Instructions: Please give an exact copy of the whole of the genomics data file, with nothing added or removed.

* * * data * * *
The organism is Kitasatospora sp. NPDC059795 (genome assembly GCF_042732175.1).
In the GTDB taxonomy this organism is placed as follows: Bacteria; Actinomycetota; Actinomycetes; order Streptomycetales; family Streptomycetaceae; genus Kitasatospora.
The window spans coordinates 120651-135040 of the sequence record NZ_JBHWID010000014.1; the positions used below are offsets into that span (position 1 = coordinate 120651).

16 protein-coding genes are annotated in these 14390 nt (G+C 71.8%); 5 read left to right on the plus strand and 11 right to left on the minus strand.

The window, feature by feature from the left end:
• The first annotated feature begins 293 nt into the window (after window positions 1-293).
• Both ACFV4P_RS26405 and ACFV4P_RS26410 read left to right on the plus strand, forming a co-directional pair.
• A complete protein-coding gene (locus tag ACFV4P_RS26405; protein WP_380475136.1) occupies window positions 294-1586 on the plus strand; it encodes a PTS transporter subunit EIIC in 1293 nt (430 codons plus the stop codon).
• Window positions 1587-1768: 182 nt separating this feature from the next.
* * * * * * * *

The organism is Kitasatospora sp. NPDC059795 (genome assembly GCF_042732175.1).
In the GTDB taxonomy this organism is placed as follows: Bacteria; Actinomycetota; Actinomycetes; order Streptomycetales; family Streptomycetaceae; genus Kitasatospora.
The window spans coordinates 120651-135040 of the sequence record NZ_JBHWID010000014.1; the positions used below are offsets into that span (position 1 = coordinate 120651).

16 protein-coding genes are annotated in these 14390 nt (G+C 71.8%); 5 read left to right on the plus strand and 11 right to left on the minus strand.

The window, feature by feature from the left end:
• The first annotated feature begins 293 nt into the window (after window positions 1-293).
• Both ACFV4P_RS26405 and ACFV4P_RS26410 read left to right on the plus strand, forming a co-directional pair.
• A complete protein-coding gene (locus tag ACFV4P_RS26405; protein WP_380475136.1) occupies window positions 294-1586 on the plus strand; it encodes a PTS transporter subunit EIIC in 1293 nt (430 codons plus the stop codon).
• Window positions 1587-1768: 182 nt separating this feature from the next.